How do you think people who are "non dancers" can relate to this work?
The beauty of the Ailey company is that there’s something for everyone. No matter what we’re performing or what story we are telling, anyone can look up on the stage and see themselves. That’s the genius of Alvin Ailey.
AAADT's Daniel Harder and Rachael McLaren in Talley Beatty's Stack-Up. Photo by Paul Kolnik.
The Alvin Ailey Company has performed for over 25 million people in 48 states and in 71 countries on six continents. Alvin Ailey American Dance Theater inspires all in a universal celebration of the human spirit using the African-American cultural experience and the American modern dance tradition.
The programs for their three performances at Toronto’s Sony Centre for the Performing Arts are:
Fri. Feb. 1, 8PM and Sat. Feb. 2, 2PM:
Stack Up (1982), choreographer Talley Beatty
To the backdrop of an urban graffiti landscape and a throbbing 1970's beat, patrons in a crowded disco dance with attitude, sass, and at times, fierce despair. Featuring the music of the legendary Earth, Wind and Fire; American jazz-funk/soul-jazz saxophonist Grover Washington, Jr.; old school hip hop group Fearless Four; and American jazz fusion drummer Alphonse Mouzon, the stage sizzles with street life, break dancing, and physical pyrotechnics.
Members Don’t Get Weary (2017) choreographer Jamar Roberts
An acclaimed dancer with Alvin Ailey American Dance Theater, Jamar Roberts’ Members Don’t Get Weary had its world premiere at New York City Center in 2017. Roberts says, “As a response to the current social landscape in America, Members Don’t Get Weary takes an abstract look into the notion of one ‘having the blues.’” Set to the powerful music of the legendary American jazz saxophonist and composer John Coltrane, the work uses the dancing body to inspire the audience to transcend their own personal blues momentarily.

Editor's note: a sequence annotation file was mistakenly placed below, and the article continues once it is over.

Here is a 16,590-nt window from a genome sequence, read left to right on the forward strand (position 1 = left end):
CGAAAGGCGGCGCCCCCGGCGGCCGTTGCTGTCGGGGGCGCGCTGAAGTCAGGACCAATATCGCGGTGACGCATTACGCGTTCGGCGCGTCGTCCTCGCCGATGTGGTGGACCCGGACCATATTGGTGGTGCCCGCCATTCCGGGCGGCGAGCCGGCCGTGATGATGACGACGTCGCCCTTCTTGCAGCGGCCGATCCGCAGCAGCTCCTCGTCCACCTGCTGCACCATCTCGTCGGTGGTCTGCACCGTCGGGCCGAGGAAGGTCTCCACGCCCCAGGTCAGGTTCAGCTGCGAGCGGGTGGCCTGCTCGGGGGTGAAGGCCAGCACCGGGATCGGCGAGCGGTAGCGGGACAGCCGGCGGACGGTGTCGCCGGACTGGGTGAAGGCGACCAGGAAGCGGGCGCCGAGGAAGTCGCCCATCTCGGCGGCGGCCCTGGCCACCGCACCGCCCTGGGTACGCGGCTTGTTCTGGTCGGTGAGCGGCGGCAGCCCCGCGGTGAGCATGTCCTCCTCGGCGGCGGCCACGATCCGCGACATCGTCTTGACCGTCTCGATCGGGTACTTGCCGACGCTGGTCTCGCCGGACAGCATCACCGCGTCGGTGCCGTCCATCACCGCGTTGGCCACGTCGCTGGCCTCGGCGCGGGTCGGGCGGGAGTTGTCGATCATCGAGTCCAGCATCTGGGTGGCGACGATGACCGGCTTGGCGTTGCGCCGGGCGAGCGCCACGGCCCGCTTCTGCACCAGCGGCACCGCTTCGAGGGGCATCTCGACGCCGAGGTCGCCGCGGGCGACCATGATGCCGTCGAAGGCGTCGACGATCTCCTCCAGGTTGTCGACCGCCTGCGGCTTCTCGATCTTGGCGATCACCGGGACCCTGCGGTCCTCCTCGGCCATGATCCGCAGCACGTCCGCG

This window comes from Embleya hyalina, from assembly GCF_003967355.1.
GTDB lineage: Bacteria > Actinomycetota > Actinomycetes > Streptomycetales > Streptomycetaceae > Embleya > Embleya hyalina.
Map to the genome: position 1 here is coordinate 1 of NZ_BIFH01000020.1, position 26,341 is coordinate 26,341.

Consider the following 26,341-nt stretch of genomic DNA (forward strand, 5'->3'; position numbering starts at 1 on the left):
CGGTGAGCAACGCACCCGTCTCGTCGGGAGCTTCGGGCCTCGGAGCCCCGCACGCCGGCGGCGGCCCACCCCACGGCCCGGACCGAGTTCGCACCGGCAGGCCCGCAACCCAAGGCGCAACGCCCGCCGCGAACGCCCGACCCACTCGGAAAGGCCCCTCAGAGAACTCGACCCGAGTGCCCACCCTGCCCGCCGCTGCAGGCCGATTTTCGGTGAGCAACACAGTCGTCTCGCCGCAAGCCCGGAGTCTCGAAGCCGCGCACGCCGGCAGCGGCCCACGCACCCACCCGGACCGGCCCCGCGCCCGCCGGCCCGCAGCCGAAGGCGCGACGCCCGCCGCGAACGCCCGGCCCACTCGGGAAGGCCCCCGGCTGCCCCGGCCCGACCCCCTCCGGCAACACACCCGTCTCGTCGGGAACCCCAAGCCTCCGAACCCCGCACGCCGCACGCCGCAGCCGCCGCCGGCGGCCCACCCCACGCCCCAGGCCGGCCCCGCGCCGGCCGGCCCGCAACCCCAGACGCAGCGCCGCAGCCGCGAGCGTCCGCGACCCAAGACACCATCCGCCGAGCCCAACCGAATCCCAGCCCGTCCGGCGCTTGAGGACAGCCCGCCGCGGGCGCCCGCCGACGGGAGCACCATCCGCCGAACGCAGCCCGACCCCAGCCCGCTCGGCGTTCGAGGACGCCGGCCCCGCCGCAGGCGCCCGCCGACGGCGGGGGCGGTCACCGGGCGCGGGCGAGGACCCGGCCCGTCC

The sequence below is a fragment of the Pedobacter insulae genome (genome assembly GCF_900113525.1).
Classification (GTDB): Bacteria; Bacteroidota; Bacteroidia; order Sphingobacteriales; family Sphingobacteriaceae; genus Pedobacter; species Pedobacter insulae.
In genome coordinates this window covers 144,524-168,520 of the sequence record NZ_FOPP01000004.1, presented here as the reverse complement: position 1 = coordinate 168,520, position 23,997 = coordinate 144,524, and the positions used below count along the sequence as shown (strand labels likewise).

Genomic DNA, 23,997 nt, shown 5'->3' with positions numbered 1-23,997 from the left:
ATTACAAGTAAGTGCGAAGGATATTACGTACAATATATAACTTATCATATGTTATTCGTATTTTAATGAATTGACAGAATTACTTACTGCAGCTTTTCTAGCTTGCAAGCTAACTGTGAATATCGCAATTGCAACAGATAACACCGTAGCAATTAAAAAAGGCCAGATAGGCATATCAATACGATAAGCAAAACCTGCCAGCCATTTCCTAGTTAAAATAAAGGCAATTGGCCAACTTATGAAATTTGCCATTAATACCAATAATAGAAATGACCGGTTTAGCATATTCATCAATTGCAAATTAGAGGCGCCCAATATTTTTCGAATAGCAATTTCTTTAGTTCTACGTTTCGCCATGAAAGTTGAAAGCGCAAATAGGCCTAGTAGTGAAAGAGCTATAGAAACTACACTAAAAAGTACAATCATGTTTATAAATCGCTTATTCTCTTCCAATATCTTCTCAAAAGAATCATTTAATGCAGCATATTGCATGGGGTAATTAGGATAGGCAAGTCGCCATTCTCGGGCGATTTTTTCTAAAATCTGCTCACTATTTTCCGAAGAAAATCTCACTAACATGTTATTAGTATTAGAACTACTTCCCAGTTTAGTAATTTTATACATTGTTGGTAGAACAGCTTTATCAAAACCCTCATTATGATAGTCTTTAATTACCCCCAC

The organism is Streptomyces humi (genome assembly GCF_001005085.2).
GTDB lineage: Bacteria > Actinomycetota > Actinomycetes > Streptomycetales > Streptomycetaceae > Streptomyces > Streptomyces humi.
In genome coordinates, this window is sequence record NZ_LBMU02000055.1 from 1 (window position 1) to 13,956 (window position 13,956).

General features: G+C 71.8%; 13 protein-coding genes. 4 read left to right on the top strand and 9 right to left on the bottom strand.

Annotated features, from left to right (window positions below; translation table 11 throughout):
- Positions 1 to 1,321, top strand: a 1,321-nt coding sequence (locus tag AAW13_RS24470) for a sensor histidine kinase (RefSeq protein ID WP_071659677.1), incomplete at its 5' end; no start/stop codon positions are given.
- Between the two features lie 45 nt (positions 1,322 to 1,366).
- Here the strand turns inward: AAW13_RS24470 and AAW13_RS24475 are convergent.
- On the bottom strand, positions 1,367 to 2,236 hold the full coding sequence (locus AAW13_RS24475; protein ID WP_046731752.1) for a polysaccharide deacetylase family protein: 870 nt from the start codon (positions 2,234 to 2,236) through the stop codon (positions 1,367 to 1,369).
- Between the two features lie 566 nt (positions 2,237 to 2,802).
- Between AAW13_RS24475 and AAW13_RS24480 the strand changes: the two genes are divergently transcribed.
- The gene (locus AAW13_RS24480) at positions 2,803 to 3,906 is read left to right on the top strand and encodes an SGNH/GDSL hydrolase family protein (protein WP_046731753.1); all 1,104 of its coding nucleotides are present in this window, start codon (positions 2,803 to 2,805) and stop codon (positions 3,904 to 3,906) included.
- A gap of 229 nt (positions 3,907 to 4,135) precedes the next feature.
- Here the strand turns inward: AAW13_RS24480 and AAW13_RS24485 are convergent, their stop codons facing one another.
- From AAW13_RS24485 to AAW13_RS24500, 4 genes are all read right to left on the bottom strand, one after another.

Ella, (2008), choreographer Robert Battle
Using a live concert recording of Fitzgerald performing the song “Airmail Special,” Ella is a high energy comic duet that matches the iconic singer’s virtuosic scatting with lightning-fast, articulated movement in an irresistible tour-de-force that leaves audiences (and the dancers) breathless.
Sat. Feb. 2, 8PM:
Lazarus (2018), choreographer Rennie Harris
Acclaimed hip-hop choreographer Rennie Harris was inspired by the life and legacy of Mr. Ailey for Lazarus, the Company’s first two-act ballet. Lazarus connects past and present in a powerful work that addresses the racial inequities America faced when Mr. Ailey founded the Company in 1958 and still faces today, and recently had its world premiere at New York City Center as part of Alvin Ailey American Dance Theater’s 60th Anniversary celebration. The New York Times highlighted it as a “Critic’s Pick” and raved “many brilliant samples in a score by Darrin Ross that is rarely simple. … When that music is going, Mr. Harris gives us something like heaven.”
Alvin Ailey’s 1960 masterpiece Revelations, which has been seen by more audiences around the world than any other modern work, closes every performance. Using African-American spirituals, song-sermons, gospel songs and holy blues, Alvin Ailey’s Revelations is more than just a popular dance work, it has become a cultural treasure, beloved by generations of fans.